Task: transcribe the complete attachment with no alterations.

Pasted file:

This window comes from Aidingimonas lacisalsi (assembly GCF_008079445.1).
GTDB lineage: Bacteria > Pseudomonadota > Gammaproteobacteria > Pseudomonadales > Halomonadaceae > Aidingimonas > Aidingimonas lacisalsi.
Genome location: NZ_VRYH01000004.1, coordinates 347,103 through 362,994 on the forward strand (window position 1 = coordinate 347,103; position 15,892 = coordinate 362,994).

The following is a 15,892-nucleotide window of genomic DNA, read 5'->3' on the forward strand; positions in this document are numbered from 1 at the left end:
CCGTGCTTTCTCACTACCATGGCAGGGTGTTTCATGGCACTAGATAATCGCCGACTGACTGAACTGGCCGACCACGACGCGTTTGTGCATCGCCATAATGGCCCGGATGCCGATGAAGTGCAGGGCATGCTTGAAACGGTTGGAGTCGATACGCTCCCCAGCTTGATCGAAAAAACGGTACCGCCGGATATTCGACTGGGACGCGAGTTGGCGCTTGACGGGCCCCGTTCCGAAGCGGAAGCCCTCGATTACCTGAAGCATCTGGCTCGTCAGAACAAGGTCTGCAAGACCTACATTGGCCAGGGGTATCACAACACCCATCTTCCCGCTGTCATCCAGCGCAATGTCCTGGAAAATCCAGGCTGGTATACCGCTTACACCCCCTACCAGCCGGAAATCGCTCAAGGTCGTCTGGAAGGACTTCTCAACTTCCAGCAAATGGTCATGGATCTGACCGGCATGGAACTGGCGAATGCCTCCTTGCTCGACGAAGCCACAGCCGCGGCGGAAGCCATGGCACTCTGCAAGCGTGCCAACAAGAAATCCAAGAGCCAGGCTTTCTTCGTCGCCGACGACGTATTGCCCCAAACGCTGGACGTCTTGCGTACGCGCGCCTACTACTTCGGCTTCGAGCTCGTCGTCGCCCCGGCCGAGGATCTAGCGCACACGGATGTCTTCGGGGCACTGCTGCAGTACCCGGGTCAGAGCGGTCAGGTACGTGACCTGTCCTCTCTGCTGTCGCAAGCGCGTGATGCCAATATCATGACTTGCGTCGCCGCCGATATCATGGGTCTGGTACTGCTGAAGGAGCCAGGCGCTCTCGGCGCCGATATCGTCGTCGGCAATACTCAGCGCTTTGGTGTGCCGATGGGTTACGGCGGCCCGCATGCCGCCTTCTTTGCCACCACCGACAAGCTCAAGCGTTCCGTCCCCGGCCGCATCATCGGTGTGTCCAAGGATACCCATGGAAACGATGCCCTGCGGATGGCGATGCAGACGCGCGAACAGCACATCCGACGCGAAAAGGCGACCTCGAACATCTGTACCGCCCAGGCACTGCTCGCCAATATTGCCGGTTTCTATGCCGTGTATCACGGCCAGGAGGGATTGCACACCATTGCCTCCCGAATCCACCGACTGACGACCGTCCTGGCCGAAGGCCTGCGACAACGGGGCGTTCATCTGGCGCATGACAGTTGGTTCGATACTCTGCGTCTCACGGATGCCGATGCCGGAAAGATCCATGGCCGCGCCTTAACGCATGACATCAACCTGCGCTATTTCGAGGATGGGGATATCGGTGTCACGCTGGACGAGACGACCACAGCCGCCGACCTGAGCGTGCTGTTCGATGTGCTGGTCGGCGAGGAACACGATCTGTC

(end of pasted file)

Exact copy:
This window comes from Aidingimonas lacisalsi (assembly GCF_008079445.1).
GTDB lineage: Bacteria > Pseudomonadota > Gammaproteobacteria > Pseudomonadales > Halomonadaceae > Aidingimonas > Aidingimonas lacisalsi.
Genome location: NZ_VRYH01000004.1, coordinates 347,103 through 362,994 on the forward strand (window position 1 = coordinate 347,103; position 15,892 = coordinate 362,994).

The following is a 15,892-nucleotide window of genomic DNA, read 5'->3' on the forward strand; positions in this document are numbered from 1 at the left end:
CCGTGCTTTCTCACTACCATGGCAGGGTGTTTCATGGCACTAGATAATCGCCGACTGACTGAACTGGCCGACCACGACGCGTTTGTGCATCGCCATAATGGCCCGGATGCCGATGAAGTGCAGGGCATGCTTGAAACGGTTGGAGTCGATACGCTCCCCAGCTTGATCGAAAAAACGGTACCGCCGGATATTCGACTGGGACGCGAGTTGGCGCTTGACGGGCCCCGTTCCGAAGCGGAAGCCCTCGATTACCTGAAGCATCTGGCTCGTCAGAACAAGGTCTGCAAGACCTACATTGGCCAGGGGTATCACAACACCCATCTTCCCGCTGTCATCCAGCGCAATGTCCTGGAAAATCCAGGCTGGTATACCGCTTACACCCCCTACCAGCCGGAAATCGCTCAAGGTCGTCTGGAAGGACTTCTCAACTTCCAGCAAATGGTCATGGATCTGACCGGCATGGAACTGGCGAATGCCTCCTTGCTCGACGAAGCCACAGCCGCGGCGGAAGCCATGGCACTCTGCAAGCGTGCCAACAAGAAATCCAAGAGCCAGGCTTTCTTCGTCGCCGACGACGTATTGCCCCAAACGCTGGACGTCTTGCGTACGCGCGCCTACTACTTCGGCTTCGAGCTCGTCGTCGCCCCGGCCGAGGATCTAGCGCACACGGATGTCTTCGGGGCACTGCTGCAGTACCCGGGTCAGAGCGGTCAGGTACGTGACCTGTCCTCTCTGCTGTCGCAAGCGCGTGATGCCAATATCATGACTTGCGTCGCCGCCGATATCATGGGTCTGGTACTGCTGAAGGAGCCAGGCGCTCTCGGCGCCGATATCGTCGTCGGCAATACTCAGCGCTTTGGTGTGCCGATGGGTTACGGCGGCCCGCATGCCGCCTTCTTTGCCACCACCGACAAGCTCAAGCGTTCCGTCCCCGGCCGCATCATCGGTGTGTCCAAGGATACCCATGGAAACGATGCCCTGCGGATGGCGATGCAGACGCGCGAACAGCACATCCGACGCGAAAAGGCGACCTCGAACATCTGTACCGCCCAGGCACTGCTCGCCAATATTGCCGGTTTCTATGCCGTGTATCACGGCCAGGAGGGATTGCACACCATTGCCTCCCGAATCCACCGACTGACGACCGTCCTGGCCGAAGGCCTGCGACAACGGGGCGTTCATCTGGCGCATGACAGTTGGTTCGATACTCTGCGTCTCACGGATGCCGATGCCGGAAAGATCCATGGCCGCGCCTTAACGCATGACATCAACCTGCGCTATTTCGAGGATGGGGATATCGGTGTCACGCTGGACGAGACGACCACAGCCGCCGACCTGAGCGTGCTGTTCGATGTGCTGGTCGGCGAGGAACACGATCTGTC